Responsible travel in Iceland
The eruption of the Eyjafjallajökull in 2010 put Iceland on the world tourist map. Since then, the country has been seeing an ever increasing number of tourists. In 2015, the tourist numbers crossed 1 million for the first time. This is more than three times of Iceland’s population.
Icelandair has a 7 days free layover for passengers travelling between Europe and the United States. This has given a huge momentum to the tourist scene. This is also the reason why the 7-day-ring-road-itineraries are hugely popular.
Icelanders have a very different approach to tourism. But we are afraid this is changing with the increasing number of visitors.
When we visited, parking was free and so was the entrance to most sights. Fences and barricades were minimal. Unmanned churches, museums and toilets just had a note and a box advising you to leave a certain entrance fee. There are notices to close doors and gates yourselves after visiting because there is no one else to do so. There is a certain trust the Icelanders have in you that compels you to live up to it because such trust is just so rare. We could step in the waters of Dettifoss, Europe’s most powerful waterfall, just before it thundered down the cliffs with its full might. There were no souvenir shops selling raincoats to protect you from the spray and no glass-walled viewing platform for your safety. The balance between thrill seeking adventure and safety was all left up to your primal instincts.
But the scene is a little different in areas near Reykjavík which see more tourists. Kerið crater, located on the golden circle, was the only natural attraction that had an entrance fees. The Vatnshellir caves, which were free to enter years ago, can now be visited only with guided tours after tourists started stealing the stalagmites. In Skogafoss, there was a staircase leading to a viewing platform above the waterfalls. In Hverir, we saw a thought provoking quote next to a fence that read “It only takes one set of footprints for thousands to follow. Think about that for a second”. The golden circle has an increasing number of fences and notices closing areas for “flora protection” or for safety.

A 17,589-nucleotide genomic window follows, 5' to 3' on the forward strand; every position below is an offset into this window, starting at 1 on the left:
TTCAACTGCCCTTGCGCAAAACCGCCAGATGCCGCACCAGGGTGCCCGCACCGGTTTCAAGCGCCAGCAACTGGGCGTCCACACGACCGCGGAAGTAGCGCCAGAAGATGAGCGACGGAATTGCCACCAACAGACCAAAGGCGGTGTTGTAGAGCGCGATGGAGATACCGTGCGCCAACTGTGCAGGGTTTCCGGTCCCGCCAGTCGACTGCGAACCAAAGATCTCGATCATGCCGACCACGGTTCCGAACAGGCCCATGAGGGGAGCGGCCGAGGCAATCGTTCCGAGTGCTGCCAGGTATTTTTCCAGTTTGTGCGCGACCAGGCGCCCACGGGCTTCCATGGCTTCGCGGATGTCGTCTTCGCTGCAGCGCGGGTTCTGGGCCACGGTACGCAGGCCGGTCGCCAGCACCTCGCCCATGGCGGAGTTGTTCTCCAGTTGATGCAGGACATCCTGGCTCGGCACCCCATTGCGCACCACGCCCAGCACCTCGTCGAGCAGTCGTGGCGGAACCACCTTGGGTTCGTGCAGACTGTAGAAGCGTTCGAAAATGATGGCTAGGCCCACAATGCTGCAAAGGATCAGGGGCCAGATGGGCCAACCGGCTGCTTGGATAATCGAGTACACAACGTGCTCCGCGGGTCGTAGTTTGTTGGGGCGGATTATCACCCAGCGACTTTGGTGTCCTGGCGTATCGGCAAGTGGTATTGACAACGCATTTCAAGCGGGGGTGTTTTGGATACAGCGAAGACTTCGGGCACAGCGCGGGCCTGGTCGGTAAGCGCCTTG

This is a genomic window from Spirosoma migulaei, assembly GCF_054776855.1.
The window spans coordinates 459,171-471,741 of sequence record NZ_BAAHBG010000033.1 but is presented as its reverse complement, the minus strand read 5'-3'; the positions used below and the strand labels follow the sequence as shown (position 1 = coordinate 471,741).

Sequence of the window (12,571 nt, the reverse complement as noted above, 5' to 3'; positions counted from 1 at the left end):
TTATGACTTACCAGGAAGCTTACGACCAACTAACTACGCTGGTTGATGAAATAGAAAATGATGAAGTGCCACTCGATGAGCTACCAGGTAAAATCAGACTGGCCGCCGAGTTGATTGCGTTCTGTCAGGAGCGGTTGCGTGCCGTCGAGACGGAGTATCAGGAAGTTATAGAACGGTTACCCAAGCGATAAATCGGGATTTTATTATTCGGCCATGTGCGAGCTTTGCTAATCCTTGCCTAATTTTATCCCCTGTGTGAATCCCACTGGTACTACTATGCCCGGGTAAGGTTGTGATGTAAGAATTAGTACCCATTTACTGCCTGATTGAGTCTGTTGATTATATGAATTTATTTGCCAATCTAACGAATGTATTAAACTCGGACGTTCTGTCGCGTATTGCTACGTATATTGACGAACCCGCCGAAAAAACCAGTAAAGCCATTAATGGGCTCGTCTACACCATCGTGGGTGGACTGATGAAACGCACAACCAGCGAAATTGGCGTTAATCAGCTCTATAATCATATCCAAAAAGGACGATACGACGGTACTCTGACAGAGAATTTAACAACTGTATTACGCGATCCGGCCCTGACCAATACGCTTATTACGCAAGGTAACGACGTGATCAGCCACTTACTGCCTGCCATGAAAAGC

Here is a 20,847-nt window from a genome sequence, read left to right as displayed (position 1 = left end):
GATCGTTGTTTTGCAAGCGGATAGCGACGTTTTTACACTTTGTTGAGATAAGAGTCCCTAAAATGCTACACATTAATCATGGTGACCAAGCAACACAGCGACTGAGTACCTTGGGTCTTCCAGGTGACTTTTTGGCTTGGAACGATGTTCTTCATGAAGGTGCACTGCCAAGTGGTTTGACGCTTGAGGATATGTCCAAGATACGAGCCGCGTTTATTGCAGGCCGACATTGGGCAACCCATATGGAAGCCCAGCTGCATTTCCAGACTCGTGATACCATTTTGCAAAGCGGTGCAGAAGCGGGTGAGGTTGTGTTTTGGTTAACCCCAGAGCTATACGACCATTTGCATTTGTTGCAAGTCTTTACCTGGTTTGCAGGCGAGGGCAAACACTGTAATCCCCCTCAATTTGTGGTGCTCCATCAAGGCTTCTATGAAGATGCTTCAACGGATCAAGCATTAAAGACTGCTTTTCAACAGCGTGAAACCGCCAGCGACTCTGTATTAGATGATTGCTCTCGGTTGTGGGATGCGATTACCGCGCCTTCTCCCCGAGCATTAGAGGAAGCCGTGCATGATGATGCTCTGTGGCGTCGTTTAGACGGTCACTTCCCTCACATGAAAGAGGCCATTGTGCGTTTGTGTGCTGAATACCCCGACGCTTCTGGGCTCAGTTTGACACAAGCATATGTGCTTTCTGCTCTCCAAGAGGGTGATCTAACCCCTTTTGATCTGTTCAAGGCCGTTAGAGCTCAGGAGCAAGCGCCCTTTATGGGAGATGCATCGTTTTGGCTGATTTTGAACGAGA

Yet we saw visitors cross the line (literally and figuratively) for that perfect selfie or that perfect photograph. It is not uncommon to hear stories of tourists being washed away with the strong waves of the south or sustaining serious burns in geothermal areas by entering fenced off areas.
We have nothing new to say on this topic which the well seasoned traveller wouldn’t already know. So let’s all do our part to ensure that the rustic charm of tourism in Iceland prevails.